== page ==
Young Carers Action Day takes place on Wednesday the 15th of March 2023, with the theme “Make Time for Young Carers”. This day is dedicated to raising awareness about the challenges that young and young adult carers face and the support they need. Young carers are individuals under 18 who provide care and support to a relative with a disability, illness, mental health condition, or substance abuse problem. Young carers can support people in a physical and emotional capacity, that can be draining, and may have a negative impact on their mental health.
According to a report by the Children Commissioners in the UK, 66% of young carers reported overall happiness with life, but were also more likely to experience unhappiness in several aspects of their lives compared to non-carer children. This highlights the complex experiences of young carers who may struggle with their caring responsibilities, while trying to maintain a sense of normalcy and happiness in their lives.
How being a young carer can impact their ability to form healthy attachments
The challenges faced by young carers can impact their ability to form healthy attachments. This is not to say that all young carers do not have healthy attachment styles, but they may struggle to form secure attachments. This can occur if their primary caregivers are preoccupied with caring for their siblings, or if the young carer is needed to provide support to their primary caregivers. As a result, the young carer may receive inconsistent care and affection from their primary caregivers, leading to an insecure attachment style.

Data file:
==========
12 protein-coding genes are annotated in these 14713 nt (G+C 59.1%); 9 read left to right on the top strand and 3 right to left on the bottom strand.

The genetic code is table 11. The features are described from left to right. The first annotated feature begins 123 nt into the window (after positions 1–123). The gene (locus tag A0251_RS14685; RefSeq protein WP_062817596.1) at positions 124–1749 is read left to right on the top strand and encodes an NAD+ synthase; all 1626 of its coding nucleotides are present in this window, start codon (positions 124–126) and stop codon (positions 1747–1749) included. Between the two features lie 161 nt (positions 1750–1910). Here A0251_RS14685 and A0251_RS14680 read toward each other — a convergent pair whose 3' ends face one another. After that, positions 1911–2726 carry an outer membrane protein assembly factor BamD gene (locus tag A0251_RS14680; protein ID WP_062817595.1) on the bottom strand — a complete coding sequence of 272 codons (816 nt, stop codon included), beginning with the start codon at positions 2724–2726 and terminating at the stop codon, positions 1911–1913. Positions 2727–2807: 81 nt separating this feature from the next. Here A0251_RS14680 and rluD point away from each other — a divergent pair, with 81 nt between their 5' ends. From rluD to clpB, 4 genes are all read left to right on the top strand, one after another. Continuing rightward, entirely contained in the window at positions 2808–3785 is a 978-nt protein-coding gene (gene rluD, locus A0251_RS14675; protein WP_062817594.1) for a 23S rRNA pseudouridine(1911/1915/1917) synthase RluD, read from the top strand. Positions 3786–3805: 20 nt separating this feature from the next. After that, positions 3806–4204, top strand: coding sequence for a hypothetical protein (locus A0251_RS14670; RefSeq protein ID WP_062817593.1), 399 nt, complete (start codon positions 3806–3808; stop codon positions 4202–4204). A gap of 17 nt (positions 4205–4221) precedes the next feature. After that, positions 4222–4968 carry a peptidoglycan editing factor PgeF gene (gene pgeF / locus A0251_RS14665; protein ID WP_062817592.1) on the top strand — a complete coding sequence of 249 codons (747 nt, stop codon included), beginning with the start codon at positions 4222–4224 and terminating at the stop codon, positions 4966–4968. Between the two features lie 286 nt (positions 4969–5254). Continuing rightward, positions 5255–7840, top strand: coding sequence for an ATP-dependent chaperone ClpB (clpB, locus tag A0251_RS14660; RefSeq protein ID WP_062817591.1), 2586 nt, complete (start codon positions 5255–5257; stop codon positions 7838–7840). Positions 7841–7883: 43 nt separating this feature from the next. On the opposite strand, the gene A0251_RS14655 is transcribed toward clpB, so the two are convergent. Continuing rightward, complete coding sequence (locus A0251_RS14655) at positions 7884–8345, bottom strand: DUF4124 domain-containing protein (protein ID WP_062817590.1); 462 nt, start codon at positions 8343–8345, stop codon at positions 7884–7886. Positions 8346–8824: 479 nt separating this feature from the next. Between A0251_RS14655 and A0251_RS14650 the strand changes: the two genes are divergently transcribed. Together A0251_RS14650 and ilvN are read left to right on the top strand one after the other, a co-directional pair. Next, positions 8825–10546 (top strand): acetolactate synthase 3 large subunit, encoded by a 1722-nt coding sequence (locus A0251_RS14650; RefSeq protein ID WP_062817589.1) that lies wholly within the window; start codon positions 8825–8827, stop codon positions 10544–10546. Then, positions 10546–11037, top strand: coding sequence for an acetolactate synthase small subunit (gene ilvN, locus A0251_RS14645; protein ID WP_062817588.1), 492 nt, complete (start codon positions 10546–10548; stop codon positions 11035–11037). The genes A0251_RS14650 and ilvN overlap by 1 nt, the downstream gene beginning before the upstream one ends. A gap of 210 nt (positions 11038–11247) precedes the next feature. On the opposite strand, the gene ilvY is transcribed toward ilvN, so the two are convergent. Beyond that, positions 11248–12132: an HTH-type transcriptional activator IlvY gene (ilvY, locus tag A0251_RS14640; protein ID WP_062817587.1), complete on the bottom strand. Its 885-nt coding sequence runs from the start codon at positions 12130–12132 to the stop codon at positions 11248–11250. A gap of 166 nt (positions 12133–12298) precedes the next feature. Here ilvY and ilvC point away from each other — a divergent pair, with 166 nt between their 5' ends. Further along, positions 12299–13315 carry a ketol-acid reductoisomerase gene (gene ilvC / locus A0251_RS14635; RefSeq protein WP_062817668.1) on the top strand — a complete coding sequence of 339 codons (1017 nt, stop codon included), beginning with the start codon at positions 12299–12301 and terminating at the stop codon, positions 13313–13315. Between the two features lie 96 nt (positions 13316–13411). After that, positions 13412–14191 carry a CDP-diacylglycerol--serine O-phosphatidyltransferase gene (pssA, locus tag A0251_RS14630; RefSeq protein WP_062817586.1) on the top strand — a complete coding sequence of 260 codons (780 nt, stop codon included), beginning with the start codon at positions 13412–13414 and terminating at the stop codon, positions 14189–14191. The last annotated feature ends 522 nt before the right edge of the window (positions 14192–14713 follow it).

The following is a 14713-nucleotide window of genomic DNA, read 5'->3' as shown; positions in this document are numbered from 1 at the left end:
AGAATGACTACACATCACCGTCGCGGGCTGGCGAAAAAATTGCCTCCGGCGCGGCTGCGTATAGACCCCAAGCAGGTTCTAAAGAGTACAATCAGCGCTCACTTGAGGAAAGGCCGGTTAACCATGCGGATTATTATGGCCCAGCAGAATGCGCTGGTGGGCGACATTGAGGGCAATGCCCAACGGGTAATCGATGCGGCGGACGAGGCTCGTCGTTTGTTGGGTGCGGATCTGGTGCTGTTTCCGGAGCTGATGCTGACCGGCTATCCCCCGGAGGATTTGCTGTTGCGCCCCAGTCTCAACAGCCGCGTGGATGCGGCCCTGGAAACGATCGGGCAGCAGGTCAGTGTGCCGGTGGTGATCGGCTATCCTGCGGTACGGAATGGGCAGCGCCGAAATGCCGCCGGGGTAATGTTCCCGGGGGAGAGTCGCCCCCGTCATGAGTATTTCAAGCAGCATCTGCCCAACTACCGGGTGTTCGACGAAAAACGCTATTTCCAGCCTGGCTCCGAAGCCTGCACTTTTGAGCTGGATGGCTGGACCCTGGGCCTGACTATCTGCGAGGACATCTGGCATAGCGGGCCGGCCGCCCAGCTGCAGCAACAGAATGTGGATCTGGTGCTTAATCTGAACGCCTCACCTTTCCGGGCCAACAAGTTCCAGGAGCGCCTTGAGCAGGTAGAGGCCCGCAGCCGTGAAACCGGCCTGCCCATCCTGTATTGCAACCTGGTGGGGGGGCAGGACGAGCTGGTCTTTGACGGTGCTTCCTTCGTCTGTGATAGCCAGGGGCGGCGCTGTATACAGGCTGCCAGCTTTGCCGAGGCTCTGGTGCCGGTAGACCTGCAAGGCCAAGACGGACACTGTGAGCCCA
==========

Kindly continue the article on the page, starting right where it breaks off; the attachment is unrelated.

Additionally, young carers may avoid forming attachments with others, as a coping mechanism, if they are overwhelmed with stress and the emotional burden of their caring responsibilities. Furthermore, some young carers experience social isolation due to their responsibilities, which can result in missing crucial opportunities to practice forming and maintaining healthy relationships.
Supporting young carers through therapeutic interventions
One way to help young carers is through the Drawing and Talking therapeutic intervention. This method provides a safe and person-led environment for young carers to express their thoughts and feelings indirectly, allowing them to process their traumatic experiences through their subconscious mind, experience forming a healthy attachment, survive the loss of an attachment, and improve emotional resilience.
Drawing and talking is a time-limited intervention, that includes meeting with them at the same time and same place for 30 minutes, once a week for twelve weeks.
Making time for young carers
As this article highlights, the complexities around being a young carer are huge. From potential attachment issues, increased responsibility at an early age, limited play and social opportunities with peers, and strained family dynamics. If our young carers are not given the right support and interventions, in time their role could really affect their mental health and wellbeing and then in turn have a detrimental effect on their life choices.